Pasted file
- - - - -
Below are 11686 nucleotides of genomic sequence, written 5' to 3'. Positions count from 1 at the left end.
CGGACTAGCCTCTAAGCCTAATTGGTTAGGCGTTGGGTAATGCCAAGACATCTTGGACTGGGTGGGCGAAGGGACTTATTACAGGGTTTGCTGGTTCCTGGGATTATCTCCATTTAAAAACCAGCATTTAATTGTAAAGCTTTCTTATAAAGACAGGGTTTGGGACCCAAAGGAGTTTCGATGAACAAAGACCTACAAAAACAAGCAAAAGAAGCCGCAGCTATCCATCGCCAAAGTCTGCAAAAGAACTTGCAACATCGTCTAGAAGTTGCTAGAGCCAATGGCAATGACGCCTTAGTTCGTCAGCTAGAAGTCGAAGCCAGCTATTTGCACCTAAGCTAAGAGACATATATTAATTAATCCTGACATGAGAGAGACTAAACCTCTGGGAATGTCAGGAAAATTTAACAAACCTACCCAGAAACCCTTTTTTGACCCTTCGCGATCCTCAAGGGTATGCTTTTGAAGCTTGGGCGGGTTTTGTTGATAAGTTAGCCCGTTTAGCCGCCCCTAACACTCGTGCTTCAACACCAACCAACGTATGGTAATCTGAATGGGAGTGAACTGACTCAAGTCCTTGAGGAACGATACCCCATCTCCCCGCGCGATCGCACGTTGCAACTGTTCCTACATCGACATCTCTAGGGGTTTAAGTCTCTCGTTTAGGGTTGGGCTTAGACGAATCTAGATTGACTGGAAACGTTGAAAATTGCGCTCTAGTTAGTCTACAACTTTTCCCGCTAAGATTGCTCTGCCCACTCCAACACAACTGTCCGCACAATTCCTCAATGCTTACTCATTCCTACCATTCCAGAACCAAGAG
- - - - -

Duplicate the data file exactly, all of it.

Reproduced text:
Below are 11686 nucleotides of genomic sequence, written 5' to 3'. Positions count from 1 at the left end.
CGGACTAGCCTCTAAGCCTAATTGGTTAGGCGTTGGGTAATGCCAAGACATCTTGGACTGGGTGGGCGAAGGGACTTATTACAGGGTTTGCTGGTTCCTGGGATTATCTCCATTTAAAAACCAGCATTTAATTGTAAAGCTTTCTTATAAAGACAGGGTTTGGGACCCAAAGGAGTTTCGATGAACAAAGACCTACAAAAACAAGCAAAAGAAGCCGCAGCTATCCATCGCCAAAGTCTGCAAAAGAACTTGCAACATCGTCTAGAAGTTGCTAGAGCCAATGGCAATGACGCCTTAGTTCGTCAGCTAGAAGTCGAAGCCAGCTATTTGCACCTAAGCTAAGAGACATATATTAATTAATCCTGACATGAGAGAGACTAAACCTCTGGGAATGTCAGGAAAATTTAACAAACCTACCCAGAAACCCTTTTTTGACCCTTCGCGATCCTCAAGGGTATGCTTTTGAAGCTTGGGCGGGTTTTGTTGATAAGTTAGCCCGTTTAGCCGCCCCTAACACTCGTGCTTCAACACCAACCAACGTATGGTAATCTGAATGGGAGTGAACTGACTCAAGTCCTTGAGGAACGATACCCCATCTCCCCGCGCGATCGCACGTTGCAACTGTTCCTACATCGACATCTCTAGGGGTTTAAGTCTCTCGTTTAGGGTTGGGCTTAGACGAATCTAGATTGACTGGAAACGTTGAAAATTGCGCTCTAGTTAGTCTACAACTTTTCCCGCTAAGATTGCTCTGCCCACTCCAACACAACTGTCCGCACAATTCCTCAATGCTTACTCATTCCTACCATTCCAGAACCAAGAG